At another job, the monastic pattern of waking up at 5 a.m. was alleviated when I worked as a cashier at an all-night movie theater on Market Street. This was a casual summer job. One of the reasons I applied for the job was because it enabled me to write during the day and then go to the movie house at 9 p.m., where I'd sit in a large lighted glass booth that was situated almost in the middle of the sidewalk. Sitting there on public display, I'd dispense tickets to businessmen, sailors and other urban night crawlers, especially drunks from nearby bars and clubs. The theater showed very soft-core "respectable" blue movies, not outright pornography, so the clientele was of a better grade than the folks who frequented the scandalous Studio theater, a few doors away. My neon ringside seat right in the middle of Market Street gave me a bird's eye view of the city's nightlife: drunken, falling down sailors, bag people (or the homeless), such as the Elephant woman, who once told me never to kill spiders because seeing a spider meant you would come into money. I'd also spot post-midnight newspaper delivery men, suspicious criminal types, strolling prostitutes, and streams of fresh arrivals from the Greyhound bus station across the street. While I didn't like working in a glass booth and being on display like that, at least I was able to bring a book and read when I wasn't cashing in customers.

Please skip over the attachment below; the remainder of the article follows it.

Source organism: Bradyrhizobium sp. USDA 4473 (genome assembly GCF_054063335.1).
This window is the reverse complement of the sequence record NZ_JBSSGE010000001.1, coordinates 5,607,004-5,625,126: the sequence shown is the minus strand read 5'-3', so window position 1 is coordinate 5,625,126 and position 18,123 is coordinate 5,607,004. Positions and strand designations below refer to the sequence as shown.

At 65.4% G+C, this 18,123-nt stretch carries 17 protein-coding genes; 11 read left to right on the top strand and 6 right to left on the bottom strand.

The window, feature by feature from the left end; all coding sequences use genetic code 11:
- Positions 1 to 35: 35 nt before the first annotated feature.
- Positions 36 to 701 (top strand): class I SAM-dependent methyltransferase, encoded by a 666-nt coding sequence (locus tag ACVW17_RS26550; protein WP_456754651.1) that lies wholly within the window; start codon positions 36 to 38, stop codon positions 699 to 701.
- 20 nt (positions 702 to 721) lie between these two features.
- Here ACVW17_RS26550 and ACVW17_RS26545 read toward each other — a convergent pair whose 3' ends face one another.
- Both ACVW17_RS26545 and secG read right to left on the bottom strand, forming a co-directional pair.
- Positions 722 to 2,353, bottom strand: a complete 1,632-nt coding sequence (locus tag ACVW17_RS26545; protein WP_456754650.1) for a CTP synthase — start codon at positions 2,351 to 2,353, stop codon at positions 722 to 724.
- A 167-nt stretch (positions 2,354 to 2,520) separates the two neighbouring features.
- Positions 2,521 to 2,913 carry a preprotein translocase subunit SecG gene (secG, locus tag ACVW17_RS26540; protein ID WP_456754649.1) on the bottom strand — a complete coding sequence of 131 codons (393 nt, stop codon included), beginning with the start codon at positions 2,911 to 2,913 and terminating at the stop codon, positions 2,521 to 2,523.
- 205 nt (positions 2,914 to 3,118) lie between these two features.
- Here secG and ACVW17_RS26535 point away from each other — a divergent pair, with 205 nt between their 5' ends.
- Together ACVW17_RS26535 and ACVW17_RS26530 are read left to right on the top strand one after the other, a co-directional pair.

I read a lot of books that summer, besides which I had the best reality show in the city. All I had to do was look up from the page and there'd be another city marvel: a parade of guys in platform shoes dressed as David Bowie, or I'd catch a glimpse of police chasing a suspect. When I thought I had seen it all, I looked up one day from my book and saw, on the other side of the glass, my family doctor from childhood, the same kind doctor who made house calls and who treated me for double pneumonia when I was in the fifth grade. Of course, discretion is everything when you work as a cashier at a soft porn palace. I did not meet the good doctor's eyes, but handled the transaction anonymously. My boss at the theater was a thin, quiet, patient older man who had the manners of an old monk. He went about the business of counting cash and receipts at the end of the night in a solemn manner. His facial expression always bore the look of sad resignation. Occasionally he would ask what I was reading, or tell me about a small incident that happened inside the theater, such as a fight or how long the Elephant woman had been camping out near the restrooms. There were no security guards on the premises then because they were not needed.